UNIDENTIFIED FEMALE: We lead with our emotions. This country sunk. You can't lead with your emotions.

SAVIDGE: It's not all gloom and doom. Despite the differences they see, these women believe we can unite as a nation under President Trump.


In fact, they say, we already did, for a brief period. Inauguration day.

UNIDENTIFIED FEMALE: It was just touching. And everybody -- and it was wonderful. It was just kind of like, yes, this is a transfer of power, peaceful. This is how America is.

SAVIDGE: Martin Savidge, CNN, Tucson.


HOLMES: Stay with us. When we come back here on the program, why Christians in Iraq are not taking up President Trump's offer to go to the United States saying they'd rather stay where they are.


KINKADE: Welcome back. Breaking news involving U.S. President Donald Trump's controversial travel ban. The justice department has just filed to appeal a judge's order that temporarily freezes that ban.

HOLMES: Yes. The President Donald Trump vowing to give priority, meanwhile, to persecuted Christians over other refugees trying to enter the U.S.


Our Ben Wedeman spoke with Christians in Iraq who say they would refuse that offer.

BEN WEDEMAN, LEAD CORRESPONDENT, CNN: The kids at Baghdad's Zayouna camp make due with the little they have. The people here are Christians who fled their town of Qaraqosh in Northern Iraq when ISIS took over, losing homes, businesses, almost everything they owned.

You'd think they'd be rejoicing at President Trump's suggestion, he'll give preference to Christian refugees. Evelynn Meti (ph) and her family get by on an income from their simple shop. She isn't jumping at the offer.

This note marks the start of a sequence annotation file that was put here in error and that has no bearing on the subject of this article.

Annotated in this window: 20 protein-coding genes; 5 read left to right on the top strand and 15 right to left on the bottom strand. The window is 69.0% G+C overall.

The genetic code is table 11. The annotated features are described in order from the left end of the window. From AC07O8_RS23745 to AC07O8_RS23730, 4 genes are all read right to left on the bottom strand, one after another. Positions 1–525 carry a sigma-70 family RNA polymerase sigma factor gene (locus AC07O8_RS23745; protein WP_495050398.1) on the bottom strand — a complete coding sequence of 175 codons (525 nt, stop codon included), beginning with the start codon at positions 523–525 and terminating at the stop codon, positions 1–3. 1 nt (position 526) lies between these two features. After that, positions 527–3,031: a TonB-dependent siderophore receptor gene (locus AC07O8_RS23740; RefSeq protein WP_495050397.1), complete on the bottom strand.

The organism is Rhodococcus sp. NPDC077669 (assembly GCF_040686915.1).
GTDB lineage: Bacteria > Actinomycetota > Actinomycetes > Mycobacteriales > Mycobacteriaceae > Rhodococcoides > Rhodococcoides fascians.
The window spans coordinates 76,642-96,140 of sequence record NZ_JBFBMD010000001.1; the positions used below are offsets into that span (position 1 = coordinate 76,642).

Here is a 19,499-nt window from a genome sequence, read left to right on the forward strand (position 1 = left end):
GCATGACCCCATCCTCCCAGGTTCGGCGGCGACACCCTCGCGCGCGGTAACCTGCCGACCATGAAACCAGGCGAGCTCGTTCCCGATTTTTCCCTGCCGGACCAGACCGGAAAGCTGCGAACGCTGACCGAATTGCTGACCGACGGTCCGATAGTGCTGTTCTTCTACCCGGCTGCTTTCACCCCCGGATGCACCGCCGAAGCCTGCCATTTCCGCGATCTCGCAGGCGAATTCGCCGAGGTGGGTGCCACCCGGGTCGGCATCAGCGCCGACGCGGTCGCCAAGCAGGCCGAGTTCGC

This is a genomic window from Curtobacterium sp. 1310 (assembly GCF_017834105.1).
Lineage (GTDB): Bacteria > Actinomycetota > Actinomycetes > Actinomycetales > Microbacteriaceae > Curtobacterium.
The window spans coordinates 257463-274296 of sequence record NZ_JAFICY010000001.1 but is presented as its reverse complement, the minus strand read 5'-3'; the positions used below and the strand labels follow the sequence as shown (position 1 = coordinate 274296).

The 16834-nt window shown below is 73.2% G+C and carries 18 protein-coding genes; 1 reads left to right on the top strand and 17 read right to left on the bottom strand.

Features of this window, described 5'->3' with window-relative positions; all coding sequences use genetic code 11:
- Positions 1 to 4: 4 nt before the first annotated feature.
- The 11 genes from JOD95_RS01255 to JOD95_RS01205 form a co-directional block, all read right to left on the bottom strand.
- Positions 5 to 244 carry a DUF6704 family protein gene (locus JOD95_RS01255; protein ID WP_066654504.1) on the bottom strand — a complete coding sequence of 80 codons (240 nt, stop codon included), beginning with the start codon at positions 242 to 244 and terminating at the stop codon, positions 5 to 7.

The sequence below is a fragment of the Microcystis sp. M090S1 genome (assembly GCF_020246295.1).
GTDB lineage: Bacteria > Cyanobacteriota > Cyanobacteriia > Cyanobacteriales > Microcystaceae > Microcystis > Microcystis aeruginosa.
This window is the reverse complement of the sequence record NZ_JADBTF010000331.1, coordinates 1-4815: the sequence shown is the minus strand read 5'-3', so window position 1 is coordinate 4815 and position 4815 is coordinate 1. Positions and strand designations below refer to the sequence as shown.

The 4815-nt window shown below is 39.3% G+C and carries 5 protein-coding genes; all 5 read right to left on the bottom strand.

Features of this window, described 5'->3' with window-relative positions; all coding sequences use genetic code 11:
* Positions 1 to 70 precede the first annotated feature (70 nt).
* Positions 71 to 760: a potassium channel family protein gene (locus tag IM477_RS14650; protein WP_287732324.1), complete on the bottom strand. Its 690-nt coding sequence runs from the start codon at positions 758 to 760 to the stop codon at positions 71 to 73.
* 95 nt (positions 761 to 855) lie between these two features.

I don't want to go abroad, she says. I love Iraq. My country. It's the country of our parents.

Camp residents have nailed crosses and Iraqi flags to their temporary homes, eager to stress they're Iraqis first, Christian second.

Some of the people here have been in this camp for the last 2.5 years. It's a fairly bleak existence, but despite that, some of them say, even given the chance as Christians to move to the United States, they still wouldn't go there.

Her husband Sameer (ph) shares her skepticism.

Let's say I went to America, what would I get out of it, he asks? No, let me live in my Iraq and die in my Iraq.

Before the U.S. Invasion, almost a million-and-a-half Christians lived here. Since then, as many as two-thirds have left.

LOUIS RAPHAEL I SAKO, PATRIARCH, CHALDEAN CATHOLIC CHURCH: Not only Christians suffered, but also others, Muslims, Sunnis, Shiite, Yazidi also.

WEDEMAN: Louis Raphael I Sako is the Chaldean catholic patriarch of Babylon and leads the largest Christian community in Iraq. He said pains to warn, giving preference to Christians over Muslims will only increase resentment.

SAKO: Doesn't it matter, they are Christians, Muslims, as believers or not. They are human beings. So does this, you know, the sectarian language was very bad.

WEDEMAN: A faithful take communion at Baghdad's St. Joseph's Church.

The pews are emptier than before, a sense of loss onto many who have seen loved ones leave, never to return.

Wafatuma (ph) thinks it's a good idea to stop all Iraqis regardless of religion from leaving.

Enough immigration, she says after the service. They shouldn't let our young people go. No one will be left here.

The American president's words cold comfort for dwindling flock.

Ben Wedeman, CNN, Baghdad.

KINKADE: Well, we're going to have more breaking news coverage of the U.S. travel ban after the break. Stay with us.